Hitler himself related to me in 1930 – when we were speaking about his family relationships (in connection with a blackmail threat), ‘Even as a 10 or 12-year-old kid I always had to go late at night to this stinking, smoky dive. Without being spared any of the details, I would have to go to the table and shake him as he looked with a blank stare.

Source: Martyn Housden: Hitler: A Study of a Revolutionary?, p. 169.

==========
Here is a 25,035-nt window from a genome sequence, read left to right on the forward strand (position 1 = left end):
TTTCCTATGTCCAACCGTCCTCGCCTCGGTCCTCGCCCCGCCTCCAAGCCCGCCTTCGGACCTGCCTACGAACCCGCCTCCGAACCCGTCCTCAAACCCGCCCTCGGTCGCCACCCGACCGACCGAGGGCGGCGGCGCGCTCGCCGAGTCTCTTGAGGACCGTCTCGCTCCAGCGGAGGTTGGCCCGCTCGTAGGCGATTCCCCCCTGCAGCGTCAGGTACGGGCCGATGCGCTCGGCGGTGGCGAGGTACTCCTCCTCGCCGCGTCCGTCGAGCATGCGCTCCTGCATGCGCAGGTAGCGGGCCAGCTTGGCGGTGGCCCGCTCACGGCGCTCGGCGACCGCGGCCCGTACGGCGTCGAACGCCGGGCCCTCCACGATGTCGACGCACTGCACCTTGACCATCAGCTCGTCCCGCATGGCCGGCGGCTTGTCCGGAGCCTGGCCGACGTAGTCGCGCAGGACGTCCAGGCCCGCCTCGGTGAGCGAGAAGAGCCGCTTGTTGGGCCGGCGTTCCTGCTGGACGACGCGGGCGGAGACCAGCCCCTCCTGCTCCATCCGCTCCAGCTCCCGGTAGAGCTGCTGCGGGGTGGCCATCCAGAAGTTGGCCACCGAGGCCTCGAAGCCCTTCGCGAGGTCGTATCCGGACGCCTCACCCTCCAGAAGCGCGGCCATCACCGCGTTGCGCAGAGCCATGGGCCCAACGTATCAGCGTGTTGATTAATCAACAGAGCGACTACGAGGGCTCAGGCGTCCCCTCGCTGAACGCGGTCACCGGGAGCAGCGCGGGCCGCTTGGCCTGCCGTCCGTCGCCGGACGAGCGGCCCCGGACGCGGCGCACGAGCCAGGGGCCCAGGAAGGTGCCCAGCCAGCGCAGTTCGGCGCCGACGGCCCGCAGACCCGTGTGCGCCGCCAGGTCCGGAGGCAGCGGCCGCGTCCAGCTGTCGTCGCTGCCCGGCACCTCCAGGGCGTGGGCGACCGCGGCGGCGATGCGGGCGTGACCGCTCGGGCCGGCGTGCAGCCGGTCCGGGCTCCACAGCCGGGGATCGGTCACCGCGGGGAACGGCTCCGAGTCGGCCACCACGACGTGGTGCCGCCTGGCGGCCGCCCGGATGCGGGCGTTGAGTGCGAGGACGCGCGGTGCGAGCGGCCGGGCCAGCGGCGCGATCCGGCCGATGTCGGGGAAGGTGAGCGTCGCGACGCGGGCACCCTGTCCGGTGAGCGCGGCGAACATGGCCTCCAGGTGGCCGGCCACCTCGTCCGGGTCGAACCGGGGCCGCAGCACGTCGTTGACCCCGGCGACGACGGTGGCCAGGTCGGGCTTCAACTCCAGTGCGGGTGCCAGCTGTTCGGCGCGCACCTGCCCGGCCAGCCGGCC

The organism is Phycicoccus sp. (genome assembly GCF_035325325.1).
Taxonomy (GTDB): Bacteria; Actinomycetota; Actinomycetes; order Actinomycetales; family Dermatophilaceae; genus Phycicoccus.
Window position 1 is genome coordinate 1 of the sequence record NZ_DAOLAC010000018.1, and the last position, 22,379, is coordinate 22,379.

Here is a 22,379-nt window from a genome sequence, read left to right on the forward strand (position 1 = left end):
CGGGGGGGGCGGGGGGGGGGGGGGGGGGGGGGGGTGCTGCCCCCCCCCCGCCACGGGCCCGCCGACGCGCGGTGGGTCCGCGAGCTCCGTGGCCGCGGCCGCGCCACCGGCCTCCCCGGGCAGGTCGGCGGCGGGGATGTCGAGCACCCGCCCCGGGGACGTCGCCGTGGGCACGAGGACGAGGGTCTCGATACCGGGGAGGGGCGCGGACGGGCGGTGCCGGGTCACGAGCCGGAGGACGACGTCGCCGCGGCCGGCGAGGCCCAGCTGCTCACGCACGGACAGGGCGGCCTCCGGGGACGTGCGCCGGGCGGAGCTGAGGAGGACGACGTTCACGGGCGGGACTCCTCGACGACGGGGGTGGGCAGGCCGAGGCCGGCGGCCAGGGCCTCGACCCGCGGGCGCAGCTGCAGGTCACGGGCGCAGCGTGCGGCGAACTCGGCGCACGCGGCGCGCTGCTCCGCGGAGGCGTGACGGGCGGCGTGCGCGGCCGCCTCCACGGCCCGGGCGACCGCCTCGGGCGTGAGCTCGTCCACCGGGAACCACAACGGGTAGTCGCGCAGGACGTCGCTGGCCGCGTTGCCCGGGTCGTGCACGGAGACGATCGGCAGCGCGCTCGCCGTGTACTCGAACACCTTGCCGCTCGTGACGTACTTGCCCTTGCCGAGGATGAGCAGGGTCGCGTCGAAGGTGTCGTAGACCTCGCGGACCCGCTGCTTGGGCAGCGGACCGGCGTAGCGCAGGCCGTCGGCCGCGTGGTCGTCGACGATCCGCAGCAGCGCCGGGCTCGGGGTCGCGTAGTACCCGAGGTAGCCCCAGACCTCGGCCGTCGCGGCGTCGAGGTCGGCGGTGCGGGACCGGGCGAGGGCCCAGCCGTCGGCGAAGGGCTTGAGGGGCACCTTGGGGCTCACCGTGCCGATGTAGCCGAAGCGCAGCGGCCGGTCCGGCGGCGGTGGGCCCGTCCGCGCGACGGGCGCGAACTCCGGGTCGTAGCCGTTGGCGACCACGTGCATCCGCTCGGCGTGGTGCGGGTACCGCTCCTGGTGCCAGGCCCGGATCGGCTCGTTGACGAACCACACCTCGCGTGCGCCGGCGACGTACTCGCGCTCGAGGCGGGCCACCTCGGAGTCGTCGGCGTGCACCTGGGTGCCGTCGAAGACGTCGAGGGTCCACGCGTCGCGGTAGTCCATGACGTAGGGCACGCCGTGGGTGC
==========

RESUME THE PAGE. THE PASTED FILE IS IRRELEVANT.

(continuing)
I assume that using would ("I would have to go") indicates the past tense. Can I replace "I would have to go" with "had to go" without a change of the meaning in the sentence? Is the reason for this usage clearly stylistic: the author does not want to be repetitive.

1 Answer 1


Would is used here to express repeated or habitual action in the past:

When I was a kid we would go to the drive-in during the summer.
Whenever we went to Nashville my father would visit his former professor, Donald Davidson.

In effect, would plays the same semantic role as always in the previous sentence.

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